(19) |

where the molecular velocity tensor has been written in its irreducible form in the 2+1 representation as Eckart (); negro ()

(20) |

where the projector has been introduced. The first and second terms in Eq. (20) correspond to the components of the velocity in the direction orthogonal and parallel to the hydrodynamic velocity respectively. Moreover, in a each volume element’s comoving frame, where , one has that and . In such local frames, the first term of the decomposition in Eq. (20) corresponds to the spatial components and the second to the temporal one. This corresponds to the so-called 2+1 decomposition. Notice that, if we define the molecular velocity measured in the comoving frame defined above as , the coefficient , which is an invariant, can be written as and corresponds to the proper energy (per unit mass) of the molecules Moratto-Perciante ().

As required by the Chapman-Enskog method, the total time derivatives which appear in Eq. (19), are written in terms of the spatial gradients by introducing the previous order (Euler) conservation equations. In this case, the Euler regime equations can be written as

(21) |

(22) |

(23) |

where

(24) |

with given in Eq. (8). Thus, by performing the steps described above, the integral equation (10) can be written as

(25) | |||||

In order to propose a solution to Eq. (25), one first separates the velocity gradient as follows

(26) |

where

(27) |

and

(28) |

are the symmetric traceless and antisymmetric parts of respectively. The antisymmetric part vanishes when contracted with a symmetric tensor and, using also that , one can write

(29) | |||||

Taking into account the structure of Eq. (29), its general solution is proposed as follows

(30) |

where and can only be functions of the state variables, while the scalar quantities can also depend on . For uniqueness of the Chapman-Enskog solution, subsidiary equations need to be supplied, which place restrictions on the coefficients. Since the local state variables are defined as averages weighted by the equilibrium distribution function, the adequate conditions, which guarantee uniqueness of the solution and consistency with the definitions given by Eqs. (5)-(7) reads:

(31) |

(32) |

Moreover, by using the properties of the tensor and the integrals in Appendix A, Eq.(30) can be further reduced to (see Appendix B)

(33) |

and the subsidiary conditions can be written as

(34) |

(35) |

where we have used that in the 2D case. Substituting Eq. (33) in Eq. (25) and making use of the fact that in the present representation , and are independent variables, the problem can be separated in four independent integral equations namely,

(36) |

(37) |

(38) |

(39) |

where we have used the identity

(40) |

in order to obtain Eq. (39). The corresponding problems will be addressed in Sects. 5-8. However before proceeding to the solutions for the unknown functions , it is convenient to analyze the constitutive relations that arise from Eqs. (17) and (18). This task will be undertaken in the next section.

## Iv The constitutive equations and proposed expansions

The solution to the integral equations derived in the previous section are required in order to obtain the transport coefficients relating the dissipative fluxes (heat and momentum) with each corresponding thermodynamic force, namely the gradients of the state variables. Indeed, substituting Eqs. (9) and (33) in Eqs.(17) -(18) and invoking Curie’s principle, which states that only forces and fluxes of the same tensor rank can couple in such relations, one obtains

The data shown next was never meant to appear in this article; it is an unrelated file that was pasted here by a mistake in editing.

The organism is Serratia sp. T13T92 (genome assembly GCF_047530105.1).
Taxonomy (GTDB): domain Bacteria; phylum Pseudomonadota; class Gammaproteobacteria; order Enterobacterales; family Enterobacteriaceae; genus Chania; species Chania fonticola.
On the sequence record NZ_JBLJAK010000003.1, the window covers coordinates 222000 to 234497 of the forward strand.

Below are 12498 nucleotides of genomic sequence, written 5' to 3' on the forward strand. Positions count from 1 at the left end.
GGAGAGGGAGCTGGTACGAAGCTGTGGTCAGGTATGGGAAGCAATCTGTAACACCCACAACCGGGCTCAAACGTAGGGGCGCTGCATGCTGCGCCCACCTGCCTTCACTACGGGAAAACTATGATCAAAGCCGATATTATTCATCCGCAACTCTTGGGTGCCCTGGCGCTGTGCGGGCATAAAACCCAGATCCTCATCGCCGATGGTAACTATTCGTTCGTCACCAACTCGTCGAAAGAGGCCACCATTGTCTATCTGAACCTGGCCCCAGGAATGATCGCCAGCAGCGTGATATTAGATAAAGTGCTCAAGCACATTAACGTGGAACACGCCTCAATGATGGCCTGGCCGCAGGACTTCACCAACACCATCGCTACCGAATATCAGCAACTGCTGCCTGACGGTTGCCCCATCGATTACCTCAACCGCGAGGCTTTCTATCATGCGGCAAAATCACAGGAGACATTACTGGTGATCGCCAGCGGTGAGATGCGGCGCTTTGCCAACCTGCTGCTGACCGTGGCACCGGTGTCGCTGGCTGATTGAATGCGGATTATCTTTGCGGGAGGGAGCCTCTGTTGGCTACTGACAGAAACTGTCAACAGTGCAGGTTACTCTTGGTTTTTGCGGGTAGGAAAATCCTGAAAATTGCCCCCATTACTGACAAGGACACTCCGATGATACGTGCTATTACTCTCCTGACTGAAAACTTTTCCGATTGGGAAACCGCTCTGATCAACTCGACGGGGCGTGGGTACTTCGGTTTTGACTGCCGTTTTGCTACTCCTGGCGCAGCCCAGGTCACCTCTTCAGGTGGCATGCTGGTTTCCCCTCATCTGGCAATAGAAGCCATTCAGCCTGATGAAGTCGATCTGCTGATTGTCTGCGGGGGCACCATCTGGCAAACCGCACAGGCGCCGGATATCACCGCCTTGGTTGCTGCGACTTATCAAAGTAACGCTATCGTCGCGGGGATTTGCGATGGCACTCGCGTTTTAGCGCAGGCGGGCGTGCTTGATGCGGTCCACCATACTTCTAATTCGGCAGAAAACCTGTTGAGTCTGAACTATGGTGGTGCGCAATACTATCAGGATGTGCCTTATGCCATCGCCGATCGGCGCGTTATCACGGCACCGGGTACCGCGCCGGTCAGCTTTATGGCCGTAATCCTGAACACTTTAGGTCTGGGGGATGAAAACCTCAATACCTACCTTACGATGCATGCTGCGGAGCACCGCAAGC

(41) |

(42) | |||||

where the stress tensor has been separated into a traceless component and a diagonal (scalar) one in order to associate to each of them its corresponding driving term in . Using the integrals in Appendix A, one can show that the previous equations can be written as

(43) |

and

(44) |

where the transport coefficients are given by

(45) |

(46) |

(47) |

(48) |

where we have used Eq. (35) in order to obtain the second equality in Eq. (47). Here corresponds to the relativistic thermal conductivity while is a purely relativistic coefficient which couples the heat flux with the density gradient in this representation Micro (); JNNFM2010 (). The coefficients in Eqs. (47) and (48) correspond to the bulk and shear viscosities respectively. The non-relativistic values for and in the case of the gas of diameter hard disks are given by Sengers ()

respectively, while and have no non-relativistic counterpart.

Following the standard procedure, the solutions to Eqs. (36)-(39) are expressed as series expansions of appropriate orthogonal polynomials. In view of the structure of the expressions for the transport coefficients, the following series are considered:

(49) |

with

(50) |

and

(51) |

where , and . Introducing Eq. (49) in Eqs. (45)-(48) and using the orthogonality condition given in Eq. (51) leads to expressions for the transport coefficients which depend only on one coefficient of each series namely,

(52) |

(53) |

(54) |

(55) |

The values for the coefficients required in the previous equations and in the remainder of this work, have been obtained by carrying out a standard Gram-Shmidt procedure, and are here listed in Appendix C.

As one final step before proceeding to the solution of the integral equations, it is advantageous to establish the conditions that Eqs. (34) and (35) imply over the coefficients . Clearly, Eq. (34) leads to . On the other hand, in order to enforce the condition in Eq. (35) on the coefficients , one writes

(56) |

and

(57) |

which can be shown to lead to the following equations

(58) |

(59) |

The next three sections are devoted to finding approximate solutions to Eqs. (36)-(39) which, once introduced in Eqs. (52)-(55) yield integral expressions for the transport coefficients.